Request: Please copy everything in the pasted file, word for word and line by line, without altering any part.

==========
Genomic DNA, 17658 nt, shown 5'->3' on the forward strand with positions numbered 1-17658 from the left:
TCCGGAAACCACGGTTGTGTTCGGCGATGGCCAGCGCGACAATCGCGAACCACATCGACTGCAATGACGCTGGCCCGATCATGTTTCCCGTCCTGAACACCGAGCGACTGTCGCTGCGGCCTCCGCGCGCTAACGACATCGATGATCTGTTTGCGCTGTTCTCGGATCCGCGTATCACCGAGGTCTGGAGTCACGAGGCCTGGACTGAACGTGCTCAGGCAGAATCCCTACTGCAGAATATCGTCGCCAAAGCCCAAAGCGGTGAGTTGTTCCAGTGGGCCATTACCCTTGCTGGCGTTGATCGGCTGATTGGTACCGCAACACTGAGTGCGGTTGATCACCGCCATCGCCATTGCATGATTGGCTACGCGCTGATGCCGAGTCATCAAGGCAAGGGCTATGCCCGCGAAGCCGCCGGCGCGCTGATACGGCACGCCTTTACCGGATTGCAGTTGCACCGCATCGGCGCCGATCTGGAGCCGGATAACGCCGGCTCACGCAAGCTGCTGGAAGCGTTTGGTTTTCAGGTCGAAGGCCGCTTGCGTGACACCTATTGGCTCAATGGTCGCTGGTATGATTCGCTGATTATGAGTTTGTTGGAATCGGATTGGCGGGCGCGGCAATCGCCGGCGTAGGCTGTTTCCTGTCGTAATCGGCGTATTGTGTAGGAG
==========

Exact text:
Genomic DNA, 17658 nt, shown 5'->3' on the forward strand with positions numbered 1-17658 from the left:
TCCGGAAACCACGGTTGTGTTCGGCGATGGCCAGCGCGACAATCGCGAACCACATCGACTGCAATGACGCTGGCCCGATCATGTTTCCCGTCCTGAACACCGAGCGACTGTCGCTGCGGCCTCCGCGCGCTAACGACATCGATGATCTGTTTGCGCTGTTCTCGGATCCGCGTATCACCGAGGTCTGGAGTCACGAGGCCTGGACTGAACGTGCTCAGGCAGAATCCCTACTGCAGAATATCGTCGCCAAAGCCCAAAGCGGTGAGTTGTTCCAGTGGGCCATTACCCTTGCTGGCGTTGATCGGCTGATTGGTACCGCAACACTGAGTGCGGTTGATCACCGCCATCGCCATTGCATGATTGGCTACGCGCTGATGCCGAGTCATCAAGGCAAGGGCTATGCCCGCGAAGCCGCCGGCGCGCTGATACGGCACGCCTTTACCGGATTGCAGTTGCACCGCATCGGCGCCGATCTGGAGCCGGATAACGCCGGCTCACGCAAGCTGCTGGAAGCGTTTGGTTTTCAGGTCGAAGGCCGCTTGCGTGACACCTATTGGCTCAATGGTCGCTGGTATGATTCGCTGATTATGAGTTTGTTGGAATCGGATTGGCGGGCGCGGCAATCGCCGGCGTAGGCTGTTTCCTGTCGTAATCGGCGTATTGTGTAGGAG